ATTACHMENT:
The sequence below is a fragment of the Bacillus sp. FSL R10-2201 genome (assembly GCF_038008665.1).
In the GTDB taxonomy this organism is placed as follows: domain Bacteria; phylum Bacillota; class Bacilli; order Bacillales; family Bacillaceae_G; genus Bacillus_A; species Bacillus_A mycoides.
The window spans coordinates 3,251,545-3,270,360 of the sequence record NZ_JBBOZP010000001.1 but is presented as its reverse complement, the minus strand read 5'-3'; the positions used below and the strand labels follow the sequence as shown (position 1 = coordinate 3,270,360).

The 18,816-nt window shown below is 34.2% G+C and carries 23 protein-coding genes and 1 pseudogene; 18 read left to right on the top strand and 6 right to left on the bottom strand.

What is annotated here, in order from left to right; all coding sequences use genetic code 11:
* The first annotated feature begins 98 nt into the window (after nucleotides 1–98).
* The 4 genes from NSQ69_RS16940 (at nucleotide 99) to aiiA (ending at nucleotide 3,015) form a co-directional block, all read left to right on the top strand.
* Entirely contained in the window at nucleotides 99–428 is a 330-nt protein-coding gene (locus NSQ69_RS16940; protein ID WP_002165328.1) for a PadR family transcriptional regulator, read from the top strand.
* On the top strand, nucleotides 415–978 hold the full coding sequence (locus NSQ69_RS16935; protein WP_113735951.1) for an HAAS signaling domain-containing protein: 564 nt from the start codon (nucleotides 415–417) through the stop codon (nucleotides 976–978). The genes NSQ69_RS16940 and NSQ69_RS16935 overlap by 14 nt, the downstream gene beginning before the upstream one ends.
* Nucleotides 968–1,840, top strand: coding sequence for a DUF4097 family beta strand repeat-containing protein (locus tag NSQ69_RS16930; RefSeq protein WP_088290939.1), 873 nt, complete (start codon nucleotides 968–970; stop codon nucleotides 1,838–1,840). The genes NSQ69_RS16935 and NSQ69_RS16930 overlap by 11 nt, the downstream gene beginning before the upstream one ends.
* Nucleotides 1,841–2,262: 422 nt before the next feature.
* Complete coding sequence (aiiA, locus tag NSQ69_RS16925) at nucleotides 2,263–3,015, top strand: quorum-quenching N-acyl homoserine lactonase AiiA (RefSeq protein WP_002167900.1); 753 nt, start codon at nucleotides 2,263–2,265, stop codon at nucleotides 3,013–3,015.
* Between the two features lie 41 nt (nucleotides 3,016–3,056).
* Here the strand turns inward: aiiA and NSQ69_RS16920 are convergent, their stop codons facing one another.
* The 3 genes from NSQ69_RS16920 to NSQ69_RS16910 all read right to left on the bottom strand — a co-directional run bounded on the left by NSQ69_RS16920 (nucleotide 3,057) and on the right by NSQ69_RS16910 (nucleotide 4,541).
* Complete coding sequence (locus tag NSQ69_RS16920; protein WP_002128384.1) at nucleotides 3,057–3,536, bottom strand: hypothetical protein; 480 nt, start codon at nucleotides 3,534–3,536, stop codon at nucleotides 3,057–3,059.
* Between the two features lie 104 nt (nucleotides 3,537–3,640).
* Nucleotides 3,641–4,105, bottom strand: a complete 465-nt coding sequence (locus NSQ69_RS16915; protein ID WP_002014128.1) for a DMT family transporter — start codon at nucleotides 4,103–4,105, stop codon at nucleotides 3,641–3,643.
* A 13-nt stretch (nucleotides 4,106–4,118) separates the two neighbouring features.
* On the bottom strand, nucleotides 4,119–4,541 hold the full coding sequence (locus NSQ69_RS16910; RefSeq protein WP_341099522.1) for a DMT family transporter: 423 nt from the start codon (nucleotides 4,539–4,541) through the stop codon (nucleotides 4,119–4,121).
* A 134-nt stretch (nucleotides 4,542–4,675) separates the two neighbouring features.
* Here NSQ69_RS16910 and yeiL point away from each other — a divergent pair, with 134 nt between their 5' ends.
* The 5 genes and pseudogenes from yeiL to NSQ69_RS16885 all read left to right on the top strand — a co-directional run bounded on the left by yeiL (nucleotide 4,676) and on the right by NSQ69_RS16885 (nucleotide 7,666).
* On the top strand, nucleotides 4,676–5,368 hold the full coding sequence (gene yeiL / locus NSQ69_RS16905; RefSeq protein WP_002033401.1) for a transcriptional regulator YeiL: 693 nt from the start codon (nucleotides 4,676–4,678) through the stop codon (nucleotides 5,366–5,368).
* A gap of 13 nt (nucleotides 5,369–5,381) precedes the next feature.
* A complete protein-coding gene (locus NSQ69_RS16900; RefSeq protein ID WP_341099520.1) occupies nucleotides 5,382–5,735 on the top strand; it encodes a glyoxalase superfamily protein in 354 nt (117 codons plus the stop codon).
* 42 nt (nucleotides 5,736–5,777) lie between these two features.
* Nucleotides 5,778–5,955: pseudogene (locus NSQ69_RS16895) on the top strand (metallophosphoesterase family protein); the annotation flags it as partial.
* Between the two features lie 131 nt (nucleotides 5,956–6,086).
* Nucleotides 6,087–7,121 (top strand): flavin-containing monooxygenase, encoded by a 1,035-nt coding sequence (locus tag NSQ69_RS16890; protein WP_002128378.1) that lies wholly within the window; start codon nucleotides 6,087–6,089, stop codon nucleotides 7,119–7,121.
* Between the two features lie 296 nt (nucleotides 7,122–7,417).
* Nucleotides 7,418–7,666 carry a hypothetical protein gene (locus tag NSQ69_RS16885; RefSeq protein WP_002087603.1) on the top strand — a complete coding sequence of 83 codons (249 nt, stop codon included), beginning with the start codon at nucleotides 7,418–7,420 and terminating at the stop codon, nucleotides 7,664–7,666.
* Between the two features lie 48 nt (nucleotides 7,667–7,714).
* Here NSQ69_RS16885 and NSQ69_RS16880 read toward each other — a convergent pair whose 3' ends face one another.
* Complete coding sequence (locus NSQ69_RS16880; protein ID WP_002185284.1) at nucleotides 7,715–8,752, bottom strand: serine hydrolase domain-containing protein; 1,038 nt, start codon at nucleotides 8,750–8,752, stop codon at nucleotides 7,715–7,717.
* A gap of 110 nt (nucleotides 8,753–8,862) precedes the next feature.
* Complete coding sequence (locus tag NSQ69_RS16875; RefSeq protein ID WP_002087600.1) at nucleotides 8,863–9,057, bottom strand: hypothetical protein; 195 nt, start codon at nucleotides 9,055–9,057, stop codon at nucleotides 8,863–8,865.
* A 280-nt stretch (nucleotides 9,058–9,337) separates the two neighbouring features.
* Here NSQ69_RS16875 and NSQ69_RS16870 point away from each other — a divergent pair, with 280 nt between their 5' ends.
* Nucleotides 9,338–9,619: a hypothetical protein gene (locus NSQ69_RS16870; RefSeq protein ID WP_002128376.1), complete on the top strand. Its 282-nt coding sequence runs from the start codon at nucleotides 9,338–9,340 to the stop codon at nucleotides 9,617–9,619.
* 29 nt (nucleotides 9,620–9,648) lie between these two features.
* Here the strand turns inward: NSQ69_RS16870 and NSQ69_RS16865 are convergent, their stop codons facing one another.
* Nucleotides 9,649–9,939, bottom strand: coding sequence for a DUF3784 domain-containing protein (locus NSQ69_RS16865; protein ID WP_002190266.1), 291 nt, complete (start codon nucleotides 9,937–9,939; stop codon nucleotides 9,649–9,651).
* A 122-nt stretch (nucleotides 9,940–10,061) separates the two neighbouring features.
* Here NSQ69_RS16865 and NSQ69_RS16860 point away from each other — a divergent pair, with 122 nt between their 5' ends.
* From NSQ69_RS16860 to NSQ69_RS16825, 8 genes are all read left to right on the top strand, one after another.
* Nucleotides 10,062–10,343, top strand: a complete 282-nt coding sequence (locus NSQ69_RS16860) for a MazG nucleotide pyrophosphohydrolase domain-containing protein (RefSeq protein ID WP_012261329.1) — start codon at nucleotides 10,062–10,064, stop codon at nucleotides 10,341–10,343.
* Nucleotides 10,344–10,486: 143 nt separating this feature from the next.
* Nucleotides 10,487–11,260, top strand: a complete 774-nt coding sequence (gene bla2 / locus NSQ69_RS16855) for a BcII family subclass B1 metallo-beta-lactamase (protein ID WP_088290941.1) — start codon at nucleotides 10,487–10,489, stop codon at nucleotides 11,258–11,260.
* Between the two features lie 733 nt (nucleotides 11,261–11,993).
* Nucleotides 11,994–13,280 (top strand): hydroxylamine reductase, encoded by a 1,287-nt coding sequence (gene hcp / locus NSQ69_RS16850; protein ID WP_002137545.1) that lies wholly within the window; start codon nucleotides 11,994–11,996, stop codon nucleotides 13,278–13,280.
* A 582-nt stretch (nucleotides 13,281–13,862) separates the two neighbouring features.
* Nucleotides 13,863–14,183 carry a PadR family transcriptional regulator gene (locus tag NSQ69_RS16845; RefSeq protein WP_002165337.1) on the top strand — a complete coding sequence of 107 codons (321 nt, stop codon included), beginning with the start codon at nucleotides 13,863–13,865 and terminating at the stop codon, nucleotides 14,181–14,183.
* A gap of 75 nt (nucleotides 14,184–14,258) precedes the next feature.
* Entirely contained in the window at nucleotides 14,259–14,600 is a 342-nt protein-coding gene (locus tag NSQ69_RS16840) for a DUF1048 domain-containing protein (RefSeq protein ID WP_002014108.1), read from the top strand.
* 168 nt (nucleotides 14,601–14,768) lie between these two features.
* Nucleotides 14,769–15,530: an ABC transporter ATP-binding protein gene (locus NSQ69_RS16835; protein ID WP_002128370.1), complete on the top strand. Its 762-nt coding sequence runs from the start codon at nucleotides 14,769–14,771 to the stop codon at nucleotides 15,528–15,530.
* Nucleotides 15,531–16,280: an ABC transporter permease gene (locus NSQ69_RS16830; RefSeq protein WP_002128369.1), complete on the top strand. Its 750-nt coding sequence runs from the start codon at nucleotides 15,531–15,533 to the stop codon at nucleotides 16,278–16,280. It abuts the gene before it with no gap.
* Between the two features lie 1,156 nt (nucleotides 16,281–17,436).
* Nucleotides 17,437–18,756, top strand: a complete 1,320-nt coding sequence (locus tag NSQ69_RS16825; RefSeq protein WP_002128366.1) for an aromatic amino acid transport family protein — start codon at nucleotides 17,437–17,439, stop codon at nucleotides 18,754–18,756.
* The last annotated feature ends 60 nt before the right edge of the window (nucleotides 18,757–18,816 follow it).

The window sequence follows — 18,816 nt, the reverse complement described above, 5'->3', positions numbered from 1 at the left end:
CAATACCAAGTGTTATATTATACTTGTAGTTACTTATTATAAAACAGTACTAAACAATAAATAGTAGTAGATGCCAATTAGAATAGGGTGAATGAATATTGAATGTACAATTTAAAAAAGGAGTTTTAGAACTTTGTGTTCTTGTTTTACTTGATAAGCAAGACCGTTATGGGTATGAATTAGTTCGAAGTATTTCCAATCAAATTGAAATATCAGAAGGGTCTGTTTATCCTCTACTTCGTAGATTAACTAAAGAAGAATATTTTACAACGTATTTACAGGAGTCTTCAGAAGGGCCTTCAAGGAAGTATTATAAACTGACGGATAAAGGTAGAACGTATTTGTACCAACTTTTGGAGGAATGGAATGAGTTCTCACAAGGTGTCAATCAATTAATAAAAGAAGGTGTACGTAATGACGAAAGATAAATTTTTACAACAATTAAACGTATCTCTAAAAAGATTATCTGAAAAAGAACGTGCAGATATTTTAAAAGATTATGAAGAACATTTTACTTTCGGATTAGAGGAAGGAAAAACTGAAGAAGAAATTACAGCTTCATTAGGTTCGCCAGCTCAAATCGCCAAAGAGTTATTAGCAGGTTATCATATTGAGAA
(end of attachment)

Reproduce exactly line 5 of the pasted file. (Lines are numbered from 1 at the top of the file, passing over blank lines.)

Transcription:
What is annotated here, in order from left to right; all coding sequences use genetic code 11: